From Plastic to Microplastic. Hope Wertz (front), a graduate student in marine biology at the College of Charleston, looks for microplastics on Sullivan’s Island. She is studying whether microplastic samples from Charleston Harbor shorelines are comparable in type and volume to larger plastic items gathered and counted during the 2013 Beach Sweep/River Sweep litter cleanup. Photo by Grace Beahm.

Wertz plans to compare her samples in the harbor with plastics gathered during the annual Beach Sweep/River Sweep litter cleanup, organized by S.C. Sea Grant Consortium in partnership with S.C. Department of Natural Resources.

Wertz collaborated with seven site captains and student volunteers during Beach Sweep/River Sweep in September 2013, compiling all of the plastic items collected during the one-day cleanup event. The researchers and volunteers counted and weighed each plastic item gathered.

With these data in hand, the researchers extrapolated the volume of visible plastic debris along the entire harbor’s shorelines.

“We figured out that there would be one plastic item taken every three steps along the harbor,” says Weinstein. “There would be 50 pounds of plastic debris every mile. For the entire harbor shoreline, that turns out to be 15,250 pounds taken from the brackish shoreline associated with the harbor.”

In their next step, Wertz and Weinstein will follow a similar process for microplastics, measuring their volumes at particular sites in the harbor and extrapolating these data across the entire harbor’s shores. The scientists hypothesize that they will find comparable types and volumes of microplastics on shorelines as were found during Beach Sweep/River Sweep. It’s likely that most of the microplastics on harbor shorelines are shredded bits of larger plastic items, not tiny items from facial cleansers or microfibers from clothes.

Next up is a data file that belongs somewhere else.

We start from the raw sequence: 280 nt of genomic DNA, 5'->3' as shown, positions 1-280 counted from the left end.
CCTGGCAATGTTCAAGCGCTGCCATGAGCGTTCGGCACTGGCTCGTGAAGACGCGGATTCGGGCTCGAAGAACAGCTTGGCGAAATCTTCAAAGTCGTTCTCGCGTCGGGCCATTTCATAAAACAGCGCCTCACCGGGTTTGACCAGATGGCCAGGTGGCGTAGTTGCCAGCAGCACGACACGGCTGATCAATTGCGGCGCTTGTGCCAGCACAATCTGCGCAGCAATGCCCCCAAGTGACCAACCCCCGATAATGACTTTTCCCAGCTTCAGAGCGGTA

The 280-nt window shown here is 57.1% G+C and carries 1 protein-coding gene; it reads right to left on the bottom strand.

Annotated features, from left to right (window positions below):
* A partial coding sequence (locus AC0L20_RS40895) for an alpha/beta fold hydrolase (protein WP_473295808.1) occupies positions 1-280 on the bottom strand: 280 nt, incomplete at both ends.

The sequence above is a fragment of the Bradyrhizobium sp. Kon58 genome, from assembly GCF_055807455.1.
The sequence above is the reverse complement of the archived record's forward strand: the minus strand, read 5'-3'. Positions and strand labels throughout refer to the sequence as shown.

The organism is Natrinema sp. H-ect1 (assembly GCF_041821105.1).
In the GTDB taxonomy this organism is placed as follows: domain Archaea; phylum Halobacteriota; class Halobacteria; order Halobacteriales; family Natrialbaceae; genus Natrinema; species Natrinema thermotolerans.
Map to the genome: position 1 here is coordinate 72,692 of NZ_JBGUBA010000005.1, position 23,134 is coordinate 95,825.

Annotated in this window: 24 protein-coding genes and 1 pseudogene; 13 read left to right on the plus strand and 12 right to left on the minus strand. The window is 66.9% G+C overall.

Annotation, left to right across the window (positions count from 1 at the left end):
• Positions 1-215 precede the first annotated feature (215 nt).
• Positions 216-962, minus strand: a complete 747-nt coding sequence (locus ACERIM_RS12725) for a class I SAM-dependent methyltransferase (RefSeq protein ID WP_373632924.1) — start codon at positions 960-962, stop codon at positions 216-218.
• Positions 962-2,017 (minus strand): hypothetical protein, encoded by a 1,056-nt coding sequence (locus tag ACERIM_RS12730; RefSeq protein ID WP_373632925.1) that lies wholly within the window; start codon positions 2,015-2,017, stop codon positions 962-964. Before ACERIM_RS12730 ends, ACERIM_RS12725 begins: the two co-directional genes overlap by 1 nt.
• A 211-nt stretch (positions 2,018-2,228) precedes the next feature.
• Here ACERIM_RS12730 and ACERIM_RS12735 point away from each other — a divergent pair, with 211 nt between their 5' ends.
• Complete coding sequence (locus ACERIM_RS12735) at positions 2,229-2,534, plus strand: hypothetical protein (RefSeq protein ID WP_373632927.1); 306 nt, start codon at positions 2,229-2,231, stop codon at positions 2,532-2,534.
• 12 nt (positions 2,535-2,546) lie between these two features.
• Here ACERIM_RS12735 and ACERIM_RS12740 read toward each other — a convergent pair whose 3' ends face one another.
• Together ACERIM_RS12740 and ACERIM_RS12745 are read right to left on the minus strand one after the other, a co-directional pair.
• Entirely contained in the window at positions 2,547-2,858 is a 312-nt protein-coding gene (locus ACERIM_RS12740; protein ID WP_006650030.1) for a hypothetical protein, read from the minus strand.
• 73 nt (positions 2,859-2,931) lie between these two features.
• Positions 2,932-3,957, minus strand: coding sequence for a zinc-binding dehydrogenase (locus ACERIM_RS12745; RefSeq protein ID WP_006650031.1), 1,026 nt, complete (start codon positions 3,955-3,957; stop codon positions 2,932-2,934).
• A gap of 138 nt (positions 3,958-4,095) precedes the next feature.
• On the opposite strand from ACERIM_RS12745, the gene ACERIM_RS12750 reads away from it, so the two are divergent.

“This research, I think, will underscore the importance of an event like Beach Sweep/River Sweep,” says Weinstein. “If you see a bottle in the marsh and you don’t pick it up, it will eventually break up into many microplastics. If you don’t collect those larger pieces of plastic trash, they will disappear, and not in a good way.”


Tiny Particles, Big Problems

Smaller particles are more likely to have more extreme chemical reactions to waterborne contaminants than larger particles of the same composition.

The smaller the particle, the higher the percentage of its surface will come into direct contact with contaminants. So the smaller the particle, the likelier its surface will react as a sticky bit of tape, capturing and binding more pollutants to its surface, according to Jamie Lead, director of the SmartState Center for Environmental Nanoscience and Risk at the University of South Carolina.

Consider the surface of a peeled orange.

“If you remove segments of the orange,” Lead says, “it now has the same mass as before. But the segment areas formerly within the orange have become exposed as new surfaces. For the same mass, the surface area of the orange has increased.”

When a material is broken down into smaller and smaller fragments, its surface area increases dramatically.

“Reducing a material to the nanoscale,” says Lead, “exponentially increases the surface area available to interact with contaminants. Once divided, the atoms on that now-exposed area are no longer bound to another segment of the orange. They are looking to bind with something else. They are more ‘sticky’ than when they were within the whole orange.”

As plastic items are shredded into smaller and smaller particles in aquatic environments, their new surfaces become more effective in attracting and holding waterborne contaminants.